REVIEWED BY MICHELLE GREEN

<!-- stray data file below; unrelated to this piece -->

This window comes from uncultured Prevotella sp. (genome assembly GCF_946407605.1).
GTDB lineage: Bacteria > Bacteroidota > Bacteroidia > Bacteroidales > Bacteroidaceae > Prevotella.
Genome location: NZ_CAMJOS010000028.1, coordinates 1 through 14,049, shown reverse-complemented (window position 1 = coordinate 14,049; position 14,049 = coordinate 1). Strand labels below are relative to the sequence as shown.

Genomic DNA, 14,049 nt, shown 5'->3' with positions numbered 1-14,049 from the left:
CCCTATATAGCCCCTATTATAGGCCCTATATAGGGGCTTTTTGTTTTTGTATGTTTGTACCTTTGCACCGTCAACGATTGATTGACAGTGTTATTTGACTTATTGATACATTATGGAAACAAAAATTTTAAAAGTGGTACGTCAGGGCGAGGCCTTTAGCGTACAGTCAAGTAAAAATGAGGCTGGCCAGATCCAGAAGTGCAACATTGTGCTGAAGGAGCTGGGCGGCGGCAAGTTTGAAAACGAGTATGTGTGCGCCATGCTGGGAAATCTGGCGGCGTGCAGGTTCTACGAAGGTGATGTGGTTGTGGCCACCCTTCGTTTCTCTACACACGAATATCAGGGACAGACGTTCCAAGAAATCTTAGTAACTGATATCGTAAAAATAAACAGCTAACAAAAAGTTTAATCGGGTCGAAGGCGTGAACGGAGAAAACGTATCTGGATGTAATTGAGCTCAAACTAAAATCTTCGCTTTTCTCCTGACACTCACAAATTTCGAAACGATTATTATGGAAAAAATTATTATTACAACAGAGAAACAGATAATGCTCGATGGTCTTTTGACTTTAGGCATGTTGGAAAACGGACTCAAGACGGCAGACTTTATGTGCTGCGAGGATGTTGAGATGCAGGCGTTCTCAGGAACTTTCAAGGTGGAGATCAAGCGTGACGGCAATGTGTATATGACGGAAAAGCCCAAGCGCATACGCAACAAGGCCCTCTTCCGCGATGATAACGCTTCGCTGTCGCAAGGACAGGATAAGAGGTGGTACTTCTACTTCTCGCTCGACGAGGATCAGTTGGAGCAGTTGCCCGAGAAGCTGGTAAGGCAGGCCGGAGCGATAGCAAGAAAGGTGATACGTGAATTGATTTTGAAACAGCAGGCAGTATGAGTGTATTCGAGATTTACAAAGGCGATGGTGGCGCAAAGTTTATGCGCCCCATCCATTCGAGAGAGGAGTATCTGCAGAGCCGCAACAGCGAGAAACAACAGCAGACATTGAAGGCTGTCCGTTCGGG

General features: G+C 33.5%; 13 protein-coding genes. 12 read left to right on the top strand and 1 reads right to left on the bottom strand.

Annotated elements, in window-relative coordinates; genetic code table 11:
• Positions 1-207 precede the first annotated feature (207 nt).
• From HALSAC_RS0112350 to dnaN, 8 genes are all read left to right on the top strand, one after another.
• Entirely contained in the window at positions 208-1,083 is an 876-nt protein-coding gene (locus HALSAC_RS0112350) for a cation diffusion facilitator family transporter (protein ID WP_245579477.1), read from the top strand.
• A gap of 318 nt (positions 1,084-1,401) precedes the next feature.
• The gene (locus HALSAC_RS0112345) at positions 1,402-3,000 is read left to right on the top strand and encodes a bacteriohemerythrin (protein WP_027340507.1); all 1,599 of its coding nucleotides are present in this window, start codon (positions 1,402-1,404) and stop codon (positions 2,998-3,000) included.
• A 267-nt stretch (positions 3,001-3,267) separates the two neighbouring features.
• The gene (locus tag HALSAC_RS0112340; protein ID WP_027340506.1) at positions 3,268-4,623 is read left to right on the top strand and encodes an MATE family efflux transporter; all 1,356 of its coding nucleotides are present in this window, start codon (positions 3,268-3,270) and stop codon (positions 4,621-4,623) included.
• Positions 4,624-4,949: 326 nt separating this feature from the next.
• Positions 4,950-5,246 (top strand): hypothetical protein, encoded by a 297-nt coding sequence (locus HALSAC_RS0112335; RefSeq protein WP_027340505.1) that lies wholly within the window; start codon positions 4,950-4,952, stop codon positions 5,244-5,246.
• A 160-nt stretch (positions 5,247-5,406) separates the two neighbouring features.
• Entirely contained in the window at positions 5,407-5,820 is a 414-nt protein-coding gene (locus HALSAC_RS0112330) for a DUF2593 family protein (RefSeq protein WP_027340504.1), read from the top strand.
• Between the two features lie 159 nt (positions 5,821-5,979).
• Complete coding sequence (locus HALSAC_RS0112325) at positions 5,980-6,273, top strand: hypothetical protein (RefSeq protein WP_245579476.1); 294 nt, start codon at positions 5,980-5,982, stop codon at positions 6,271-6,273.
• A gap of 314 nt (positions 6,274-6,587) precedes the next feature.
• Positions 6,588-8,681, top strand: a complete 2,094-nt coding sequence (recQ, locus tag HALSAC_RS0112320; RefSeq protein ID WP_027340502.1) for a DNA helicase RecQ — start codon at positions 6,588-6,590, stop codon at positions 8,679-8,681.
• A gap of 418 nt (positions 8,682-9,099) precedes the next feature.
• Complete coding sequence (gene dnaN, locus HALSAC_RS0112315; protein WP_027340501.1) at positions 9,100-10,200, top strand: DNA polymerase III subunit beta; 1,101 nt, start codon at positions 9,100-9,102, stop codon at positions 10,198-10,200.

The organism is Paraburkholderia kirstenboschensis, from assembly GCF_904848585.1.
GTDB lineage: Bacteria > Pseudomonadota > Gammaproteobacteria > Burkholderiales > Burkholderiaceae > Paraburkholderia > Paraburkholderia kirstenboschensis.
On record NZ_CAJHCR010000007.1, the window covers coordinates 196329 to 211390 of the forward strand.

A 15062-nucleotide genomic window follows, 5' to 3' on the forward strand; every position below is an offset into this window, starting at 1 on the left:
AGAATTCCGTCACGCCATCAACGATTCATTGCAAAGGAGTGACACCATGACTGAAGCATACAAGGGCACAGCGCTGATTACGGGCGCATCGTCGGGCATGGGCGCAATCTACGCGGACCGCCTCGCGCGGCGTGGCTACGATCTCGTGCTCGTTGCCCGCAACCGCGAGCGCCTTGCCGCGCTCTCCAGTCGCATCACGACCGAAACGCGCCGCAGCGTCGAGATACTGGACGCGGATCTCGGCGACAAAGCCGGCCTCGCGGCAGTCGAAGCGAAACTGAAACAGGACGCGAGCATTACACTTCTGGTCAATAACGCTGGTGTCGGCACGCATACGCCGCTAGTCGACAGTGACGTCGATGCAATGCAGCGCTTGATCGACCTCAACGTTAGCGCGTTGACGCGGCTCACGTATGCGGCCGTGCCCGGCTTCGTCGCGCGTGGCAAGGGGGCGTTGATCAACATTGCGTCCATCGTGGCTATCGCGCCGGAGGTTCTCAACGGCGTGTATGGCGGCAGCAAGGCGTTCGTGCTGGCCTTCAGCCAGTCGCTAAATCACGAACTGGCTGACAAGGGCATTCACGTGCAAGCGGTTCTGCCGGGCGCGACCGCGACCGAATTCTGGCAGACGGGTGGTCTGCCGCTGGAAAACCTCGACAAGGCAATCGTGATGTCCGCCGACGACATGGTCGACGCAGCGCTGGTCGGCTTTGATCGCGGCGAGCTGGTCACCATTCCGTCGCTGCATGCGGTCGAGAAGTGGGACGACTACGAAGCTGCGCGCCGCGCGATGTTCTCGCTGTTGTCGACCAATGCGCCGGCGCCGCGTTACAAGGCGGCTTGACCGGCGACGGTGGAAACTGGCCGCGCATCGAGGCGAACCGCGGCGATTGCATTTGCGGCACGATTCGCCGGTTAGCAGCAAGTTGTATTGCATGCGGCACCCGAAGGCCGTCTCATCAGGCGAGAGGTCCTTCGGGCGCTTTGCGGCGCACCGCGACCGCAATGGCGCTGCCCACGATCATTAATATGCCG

Born in Freetown, Va., a community populated by descendants of slaves, Edna Lewis (who died this year at 89) was raised in a setting where culinary rituals ran deep. In this fine 30th-anniversary edition of her memoir-style cookbook, the chef, who was a hero to Alice Waters and others, writes, "The year seemed to be broken up by great events such as hog butchering, Christmas, the cutting of ice in winter, springtime with its gathering of the first green vegetables and the stock going away to summer pasture...." Each month brought new delicacies; in autumn, there were stuffed quail and apples fried in bacon fat. Along with recipes, Lewis offers glimpses of daily life in the Depression-era South. "Fall was harvest time for the squirrels as well, and there would be a race between us and the squirrels for the wild hickory nuts. They could carry the crop of a tree away in one afternoon." In every way, Lewis reminds us that the greatest blessings are the simple ones—a caramel layer cake, ham biscuits or even cookies made with hickory nuts plucked ahead of a band of squirrels.